The right to rights

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Democracy is for the people, by the people and of the people. Is this not something that we have been taught in school? Something, that most of us may take for granted. Something, that we may not have experienced as a struggle right at the grass root level. And more often than not, the blame game is the common response to any challenge being faced. “Be the change you want to be” – these words by Mahatma Gandhi could not hold truer. Are challenges faced head-on, with pragmatic solutions or are excuses found? Are problems addressed with a joint solution by placing minds and hearts together or do selfish motives find precedence?

In today’s world, we are quite aware of our rights – sometimes more so than our duties. But let us think again; are we aware of our rights? The village of Nuh district (earlier Mewat), Haryana, places an example which serves as a food-for-thought.

Sageer is the block coordinator of the Nuh block, Nuh district. Since six years he has been tirelessly associated with the cause of generating awareness amongst villagers about their rights that the government has entitled them to ask for, but which due to many factors, has seen unprecedented delays and strives. Sageer says “I help people, here so that they help themselves. Awareness about various government schemes and sometimes something even as basic as pension and ration, which are very necessary for the very sustenance of a family. We educate people on what mid-day meals are, actually, all about – types and quality or about quotas of ration due to families. Besides this, and I feel, one of the most important of which is the confidence to use this awareness – this knowledge – in order to stand up for one’s rights.”

The fact that villagers have yet to be made aware of their complete entitlement is mind-boggling, especially in today’s time and age, where media plays such a vital role. So, if rights are demanded, then are they given? Though this may not always be the case, from the very beginning, a system of feedback and complaint is in place, which ensures that almost always the citizen is granted his/her due. The step-wise hierarchy in the complaint/feedback system is followed in order to ensure a just redressal system.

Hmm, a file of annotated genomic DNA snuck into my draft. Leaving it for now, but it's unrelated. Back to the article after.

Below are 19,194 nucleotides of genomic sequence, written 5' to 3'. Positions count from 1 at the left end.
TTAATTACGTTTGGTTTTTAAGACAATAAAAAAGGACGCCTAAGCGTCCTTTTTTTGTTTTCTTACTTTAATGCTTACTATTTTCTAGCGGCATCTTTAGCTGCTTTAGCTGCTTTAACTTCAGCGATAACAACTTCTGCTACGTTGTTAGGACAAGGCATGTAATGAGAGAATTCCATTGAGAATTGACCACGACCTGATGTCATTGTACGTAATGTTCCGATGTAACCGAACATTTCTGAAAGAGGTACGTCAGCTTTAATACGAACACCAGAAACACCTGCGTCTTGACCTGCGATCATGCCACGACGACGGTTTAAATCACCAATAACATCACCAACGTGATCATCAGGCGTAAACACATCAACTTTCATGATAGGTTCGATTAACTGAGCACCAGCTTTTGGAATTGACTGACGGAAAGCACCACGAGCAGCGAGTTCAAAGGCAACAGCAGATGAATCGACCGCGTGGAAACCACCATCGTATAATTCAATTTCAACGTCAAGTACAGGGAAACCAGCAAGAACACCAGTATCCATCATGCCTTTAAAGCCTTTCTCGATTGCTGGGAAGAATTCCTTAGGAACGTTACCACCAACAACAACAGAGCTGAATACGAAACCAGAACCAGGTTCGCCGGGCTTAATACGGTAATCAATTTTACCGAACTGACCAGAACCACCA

Sageer’s journey has been an interesting one. He completed his BEd degree, but the desire to bring a change in society was always strong, which is when he came across a recruiting exercise by Sehgal Foundation, Good Governance Now, GGN team, after which he underwent a practical and intensive training – a method he still observes while ‘training’ freshers. Understandably, “learning by doing” is the best way forward. The training, he says, comprised of a whole range of subjects, including not only in-depth knowledge of government schemes and similar, but also creative and technical aspects like photo-shoots, video recordings, creative writing and so on.

The impact of his journey, he feels, has left a deep longing for seeking the truth and fighting for the same. Does he feel challenged or overwhelmed at times? “Society has given so much to me. The work that I do is my return to society. When people get that long –awaited pension or that due ration, the blessing they shower, the happiness they show, the smiles and emotions are all overwhelming. This is why I still continue my work with the foundation – for the simple peace and happiness it gives. Of course, there are threats and challenges, but working around them is the art – that is, actually, life.”

Any life-changing instance? “There are many, but there is one I recall quite clearly. A group of women, came to me once, in despair, complaining about the dire shortage of water in their village. It was then decided that all women get together and take the matter to the District Collector. I did accompany them, but what was heartening to see was how they presented their case, in a confident and efficient manner, despite being illiterate. The result was that an official reached their village to address the problem, even before they could.” Cases like these are heart-warming, how with a little help, a little support, changes can be initiated, sometimes even with a domino effect. What next one asks Sageer? “Well, there is a long way to go. The dowry system still prevails. Girl children are still not given the right to education, completely. Yes, there are challenges, but then who says one is afraid of them. They are my life and my life is them.”